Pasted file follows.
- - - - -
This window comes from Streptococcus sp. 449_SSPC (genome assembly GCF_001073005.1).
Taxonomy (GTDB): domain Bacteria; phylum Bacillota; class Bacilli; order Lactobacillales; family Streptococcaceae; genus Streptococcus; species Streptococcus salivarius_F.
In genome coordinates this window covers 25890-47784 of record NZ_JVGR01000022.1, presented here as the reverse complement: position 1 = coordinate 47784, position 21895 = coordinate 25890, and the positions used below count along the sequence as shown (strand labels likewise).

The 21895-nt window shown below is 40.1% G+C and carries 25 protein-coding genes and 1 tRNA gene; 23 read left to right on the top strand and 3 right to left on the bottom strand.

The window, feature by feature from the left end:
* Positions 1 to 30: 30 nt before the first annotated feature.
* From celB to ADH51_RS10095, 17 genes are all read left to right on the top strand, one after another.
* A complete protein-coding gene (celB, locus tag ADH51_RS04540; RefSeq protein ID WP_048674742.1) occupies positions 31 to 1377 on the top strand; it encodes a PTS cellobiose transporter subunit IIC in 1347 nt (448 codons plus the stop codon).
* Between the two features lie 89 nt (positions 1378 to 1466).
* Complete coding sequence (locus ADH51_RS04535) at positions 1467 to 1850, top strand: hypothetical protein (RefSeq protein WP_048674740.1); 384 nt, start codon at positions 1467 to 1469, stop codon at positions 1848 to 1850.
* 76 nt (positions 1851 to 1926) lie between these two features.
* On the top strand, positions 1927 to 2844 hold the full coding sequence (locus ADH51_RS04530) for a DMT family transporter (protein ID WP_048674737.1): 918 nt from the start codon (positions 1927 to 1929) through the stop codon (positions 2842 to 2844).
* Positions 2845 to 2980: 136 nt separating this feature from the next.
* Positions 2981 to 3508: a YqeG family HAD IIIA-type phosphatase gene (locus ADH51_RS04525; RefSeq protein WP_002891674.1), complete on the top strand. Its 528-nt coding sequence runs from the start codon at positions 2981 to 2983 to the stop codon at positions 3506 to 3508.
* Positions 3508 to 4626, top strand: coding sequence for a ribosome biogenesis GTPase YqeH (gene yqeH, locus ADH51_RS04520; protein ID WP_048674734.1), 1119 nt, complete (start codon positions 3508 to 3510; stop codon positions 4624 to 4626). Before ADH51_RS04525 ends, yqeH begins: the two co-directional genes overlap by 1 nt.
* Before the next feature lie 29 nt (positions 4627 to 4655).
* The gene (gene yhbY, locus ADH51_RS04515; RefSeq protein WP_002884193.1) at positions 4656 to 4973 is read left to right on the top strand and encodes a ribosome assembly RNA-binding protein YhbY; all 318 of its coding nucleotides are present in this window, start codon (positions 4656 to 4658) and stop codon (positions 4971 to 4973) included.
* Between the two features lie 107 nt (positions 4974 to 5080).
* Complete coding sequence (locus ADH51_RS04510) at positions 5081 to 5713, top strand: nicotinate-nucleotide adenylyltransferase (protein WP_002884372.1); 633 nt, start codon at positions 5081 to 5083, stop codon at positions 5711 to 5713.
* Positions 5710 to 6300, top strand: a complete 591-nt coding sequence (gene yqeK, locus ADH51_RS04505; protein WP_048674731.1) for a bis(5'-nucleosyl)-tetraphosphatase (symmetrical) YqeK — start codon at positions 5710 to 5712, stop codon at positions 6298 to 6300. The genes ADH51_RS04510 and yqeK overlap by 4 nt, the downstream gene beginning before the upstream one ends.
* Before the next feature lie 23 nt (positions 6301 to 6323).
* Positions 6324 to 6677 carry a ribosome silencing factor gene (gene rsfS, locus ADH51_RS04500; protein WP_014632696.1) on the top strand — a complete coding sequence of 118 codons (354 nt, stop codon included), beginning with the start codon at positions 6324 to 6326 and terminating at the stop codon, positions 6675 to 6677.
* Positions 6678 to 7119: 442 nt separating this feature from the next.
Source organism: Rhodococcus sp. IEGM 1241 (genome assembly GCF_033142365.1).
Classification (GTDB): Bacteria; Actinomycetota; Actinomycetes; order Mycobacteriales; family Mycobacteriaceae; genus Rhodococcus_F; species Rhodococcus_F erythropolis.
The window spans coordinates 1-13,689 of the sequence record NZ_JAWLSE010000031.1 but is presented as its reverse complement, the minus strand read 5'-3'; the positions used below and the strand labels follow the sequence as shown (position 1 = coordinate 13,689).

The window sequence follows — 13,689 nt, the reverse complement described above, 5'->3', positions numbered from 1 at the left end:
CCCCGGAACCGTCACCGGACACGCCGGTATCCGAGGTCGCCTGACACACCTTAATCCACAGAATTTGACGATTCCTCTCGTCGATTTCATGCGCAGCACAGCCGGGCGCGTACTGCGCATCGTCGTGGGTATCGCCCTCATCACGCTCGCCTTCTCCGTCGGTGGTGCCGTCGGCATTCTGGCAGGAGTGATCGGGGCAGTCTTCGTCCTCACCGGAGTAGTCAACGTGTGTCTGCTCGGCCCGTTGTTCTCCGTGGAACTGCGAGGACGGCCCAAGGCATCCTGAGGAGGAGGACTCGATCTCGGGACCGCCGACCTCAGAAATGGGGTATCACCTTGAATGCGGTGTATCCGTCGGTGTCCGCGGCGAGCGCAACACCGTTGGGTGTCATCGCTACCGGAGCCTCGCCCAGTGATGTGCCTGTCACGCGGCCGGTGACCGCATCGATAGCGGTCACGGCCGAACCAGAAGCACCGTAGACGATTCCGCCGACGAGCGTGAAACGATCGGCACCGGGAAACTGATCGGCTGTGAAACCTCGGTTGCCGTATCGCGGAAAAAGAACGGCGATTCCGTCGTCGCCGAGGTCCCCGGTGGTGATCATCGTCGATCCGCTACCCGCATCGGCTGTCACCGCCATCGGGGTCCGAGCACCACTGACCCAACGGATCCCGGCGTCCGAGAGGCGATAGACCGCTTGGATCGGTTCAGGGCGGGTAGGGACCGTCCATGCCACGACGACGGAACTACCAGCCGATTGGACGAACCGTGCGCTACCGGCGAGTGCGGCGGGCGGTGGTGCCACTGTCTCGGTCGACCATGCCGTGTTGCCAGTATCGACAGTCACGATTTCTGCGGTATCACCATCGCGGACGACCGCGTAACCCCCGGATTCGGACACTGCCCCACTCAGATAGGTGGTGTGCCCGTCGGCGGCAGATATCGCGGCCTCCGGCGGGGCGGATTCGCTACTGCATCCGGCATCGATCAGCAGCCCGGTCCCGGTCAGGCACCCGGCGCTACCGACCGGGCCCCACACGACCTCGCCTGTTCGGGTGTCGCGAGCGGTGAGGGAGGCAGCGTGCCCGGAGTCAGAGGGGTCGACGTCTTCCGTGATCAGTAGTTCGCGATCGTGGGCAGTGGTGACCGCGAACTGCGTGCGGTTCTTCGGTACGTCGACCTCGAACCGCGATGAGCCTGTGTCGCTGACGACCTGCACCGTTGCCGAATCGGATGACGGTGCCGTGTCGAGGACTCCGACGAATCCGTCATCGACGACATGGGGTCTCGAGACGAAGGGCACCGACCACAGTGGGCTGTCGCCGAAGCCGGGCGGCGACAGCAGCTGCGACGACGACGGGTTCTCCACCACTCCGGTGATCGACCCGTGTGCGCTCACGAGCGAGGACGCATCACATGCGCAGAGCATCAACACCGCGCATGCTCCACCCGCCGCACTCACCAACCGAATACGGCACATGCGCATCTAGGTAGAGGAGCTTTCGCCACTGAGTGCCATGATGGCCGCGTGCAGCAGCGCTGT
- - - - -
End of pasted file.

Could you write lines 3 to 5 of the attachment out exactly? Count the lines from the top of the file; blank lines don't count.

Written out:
In genome coordinates this window covers 25890-47784 of record NZ_JVGR01000022.1, presented here as the reverse complement: position 1 = coordinate 47784, position 21895 = coordinate 25890, and the positions used below count along the sequence as shown (strand labels likewise).

The 21895-nt window shown below is 40.1% G+C and carries 25 protein-coding genes and 1 tRNA gene; 23 read left to right on the top strand and 3 right to left on the bottom strand.

The window, feature by feature from the left end: